There is no subtle art to wandering around. Sometimes you find things by sheer accident, and sometimes you don’t. Recently, in a fit of culinary despair, I typed the words “Shanghai Pierogies” into Google. Why? Real Polish food is the rarest of treats for me. I say that as somebody with Polish-American blood. Only, like any cuisine, it has lost some of its authenticity once it immigrated to US soil and changed over a generation or two. For many Americans, Polish food can be summed up as basically pierogies and kielbasa. Possibly also stuffed cabbage. Everything else is slightly alien. Still, that being said, even the most basic American variants on Poland are easily missed when you live in China.
So, “Shanghai Pierogies.” Did that search net any results? Actually, yes — on the first page. Something called Pierogi Ladies popped up, and that lead to a “work in progress” website that at least listed a Chinese address. Once I set to actually locating the place, it turned out not that hard to find.
Over all, the place is small, and it’s in a little nook off of Jiaozhou Road. This is in walking distance from Jingan Temple and its Line 1 subway station, and it’s a relatively simple route with turns on two streets. Once you’re on Jiaozhou Road, it straight through a few intersections. As I said earlier, it’s in a nook and not a storefront facing the road. So, one has to pay attention to building numbers and look for #283.
The interior is actually rather cozy. I was greeted by this bit of furry cuteness. At first, I thought the cat was happy to see me, but it’s a cat — there is always another motive in play. My selected seat was next to a heater.
There is a lot of charm packed into the ambiance of this small space, and that’s even if you forget about that cat. Some of it is quite sassy.
One might argue that this is a cafe more than an actual restaurant. So, if you sit, somebody will not come and take your order. You have to go to the bar.
How was the food? Normally, whenever I try a place that’s new to me, I normally stick with simple things that can be compared to other dining experiences. I said “normally.” Since they were out of Polish sausage, I opted for blood sausage instead.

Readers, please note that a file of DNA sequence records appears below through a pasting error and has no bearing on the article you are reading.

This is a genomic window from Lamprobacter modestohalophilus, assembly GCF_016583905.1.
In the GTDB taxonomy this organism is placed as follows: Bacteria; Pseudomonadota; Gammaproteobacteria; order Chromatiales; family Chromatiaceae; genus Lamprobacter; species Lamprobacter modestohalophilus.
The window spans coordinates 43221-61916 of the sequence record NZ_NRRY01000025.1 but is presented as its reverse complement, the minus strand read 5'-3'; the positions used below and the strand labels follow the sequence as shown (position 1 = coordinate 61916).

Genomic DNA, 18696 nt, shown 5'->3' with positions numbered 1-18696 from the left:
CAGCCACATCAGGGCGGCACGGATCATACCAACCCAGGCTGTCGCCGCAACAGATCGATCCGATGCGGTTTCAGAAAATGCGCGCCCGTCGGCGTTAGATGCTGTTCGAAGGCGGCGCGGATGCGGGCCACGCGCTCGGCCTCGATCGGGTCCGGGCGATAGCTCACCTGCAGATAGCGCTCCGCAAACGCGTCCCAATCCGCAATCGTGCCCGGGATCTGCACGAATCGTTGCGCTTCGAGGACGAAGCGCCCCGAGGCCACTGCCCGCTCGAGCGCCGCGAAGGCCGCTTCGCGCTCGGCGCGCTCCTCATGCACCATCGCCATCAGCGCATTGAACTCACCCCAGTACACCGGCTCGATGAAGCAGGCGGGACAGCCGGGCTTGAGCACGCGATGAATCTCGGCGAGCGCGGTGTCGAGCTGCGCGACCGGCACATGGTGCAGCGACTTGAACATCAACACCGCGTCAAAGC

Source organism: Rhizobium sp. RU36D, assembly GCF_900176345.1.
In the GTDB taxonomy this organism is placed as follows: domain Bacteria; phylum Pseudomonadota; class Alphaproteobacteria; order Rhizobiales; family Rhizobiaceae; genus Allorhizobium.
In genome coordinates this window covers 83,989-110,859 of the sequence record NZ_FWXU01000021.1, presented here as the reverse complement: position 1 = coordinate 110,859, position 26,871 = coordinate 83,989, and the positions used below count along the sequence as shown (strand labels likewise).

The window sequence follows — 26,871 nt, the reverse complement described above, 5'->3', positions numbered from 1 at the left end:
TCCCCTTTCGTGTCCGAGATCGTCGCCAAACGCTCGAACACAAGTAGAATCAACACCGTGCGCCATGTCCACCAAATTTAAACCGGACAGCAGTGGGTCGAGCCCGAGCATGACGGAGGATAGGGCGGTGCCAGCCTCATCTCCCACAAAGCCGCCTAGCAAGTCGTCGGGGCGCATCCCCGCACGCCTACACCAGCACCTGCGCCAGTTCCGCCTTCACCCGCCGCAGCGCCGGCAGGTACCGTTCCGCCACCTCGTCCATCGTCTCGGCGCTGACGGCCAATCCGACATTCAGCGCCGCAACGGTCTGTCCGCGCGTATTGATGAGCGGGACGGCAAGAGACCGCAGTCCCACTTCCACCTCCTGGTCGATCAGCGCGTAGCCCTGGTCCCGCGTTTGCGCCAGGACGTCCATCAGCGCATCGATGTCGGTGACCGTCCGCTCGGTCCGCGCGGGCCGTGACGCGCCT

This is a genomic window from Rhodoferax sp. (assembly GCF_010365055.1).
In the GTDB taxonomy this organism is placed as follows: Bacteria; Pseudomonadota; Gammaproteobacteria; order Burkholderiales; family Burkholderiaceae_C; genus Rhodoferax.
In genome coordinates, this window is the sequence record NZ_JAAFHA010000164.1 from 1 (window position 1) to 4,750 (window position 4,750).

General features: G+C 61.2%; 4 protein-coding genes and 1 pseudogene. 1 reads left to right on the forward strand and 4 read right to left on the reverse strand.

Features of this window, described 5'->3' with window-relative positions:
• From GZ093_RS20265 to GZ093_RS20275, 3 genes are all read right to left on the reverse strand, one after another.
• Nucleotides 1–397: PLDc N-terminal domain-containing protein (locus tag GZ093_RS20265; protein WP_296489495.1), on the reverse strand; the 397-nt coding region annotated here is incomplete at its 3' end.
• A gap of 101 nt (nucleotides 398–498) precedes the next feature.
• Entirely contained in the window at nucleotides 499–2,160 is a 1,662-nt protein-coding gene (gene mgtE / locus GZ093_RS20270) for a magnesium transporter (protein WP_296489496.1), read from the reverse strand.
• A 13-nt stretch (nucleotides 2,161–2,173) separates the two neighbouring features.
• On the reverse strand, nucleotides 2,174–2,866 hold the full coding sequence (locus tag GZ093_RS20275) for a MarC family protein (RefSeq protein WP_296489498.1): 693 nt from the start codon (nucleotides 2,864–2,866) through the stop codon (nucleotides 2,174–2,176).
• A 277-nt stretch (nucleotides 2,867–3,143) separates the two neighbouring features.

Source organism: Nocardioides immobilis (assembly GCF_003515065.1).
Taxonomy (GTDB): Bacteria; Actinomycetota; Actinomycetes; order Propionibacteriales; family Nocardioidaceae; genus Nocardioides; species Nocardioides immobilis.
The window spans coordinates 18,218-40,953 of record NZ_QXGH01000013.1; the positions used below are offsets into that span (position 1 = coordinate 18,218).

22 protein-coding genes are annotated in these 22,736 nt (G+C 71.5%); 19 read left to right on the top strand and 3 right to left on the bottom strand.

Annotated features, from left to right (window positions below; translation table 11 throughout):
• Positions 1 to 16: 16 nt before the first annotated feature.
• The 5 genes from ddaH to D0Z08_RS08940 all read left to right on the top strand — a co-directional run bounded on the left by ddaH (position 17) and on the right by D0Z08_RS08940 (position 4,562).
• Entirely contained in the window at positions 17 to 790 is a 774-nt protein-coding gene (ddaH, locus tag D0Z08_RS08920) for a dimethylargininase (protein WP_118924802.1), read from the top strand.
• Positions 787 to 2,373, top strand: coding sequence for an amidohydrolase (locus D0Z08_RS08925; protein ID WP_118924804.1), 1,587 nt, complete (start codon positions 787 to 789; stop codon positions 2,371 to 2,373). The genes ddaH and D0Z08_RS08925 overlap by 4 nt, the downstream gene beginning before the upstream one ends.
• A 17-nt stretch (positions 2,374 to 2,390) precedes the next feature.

Arguably, this is not the most photogenic of dishes. And to be honest, the name “blood sausage” used to scare me. When I was actually in Poland many years ago, I refused to even try it because I was disgusted by the word “blood.” Now, I have lived in China for many years and have eaten plenty of things that would have grossed out my former, squeamish self. Turns out, blood sausage is quite delicious when paired with scrambled egg whites, bread, and warm pickles. Of course, I also had to try what I had Googled in my fit of culinary despair.
There seems to be an infinite number of pierogies to be had. Americans normally eat the potato ones in large quantities. They are sometimes the only variety you can find in a standard supermarket’s frozen food section. If I had been having a pierogi craving, it would have been for that particular type. They did not disappoint. In fact, there are so many types of pierogi available at this place — including an intriguing duck stuffed one — that I absolutely want to try. Also, the menu is filled out with other traditional Polish dishes like bigos hunter’s stew and much more. So, it’s almost like I have no choice. Next time I am in Shanghai, I am going to have to go back.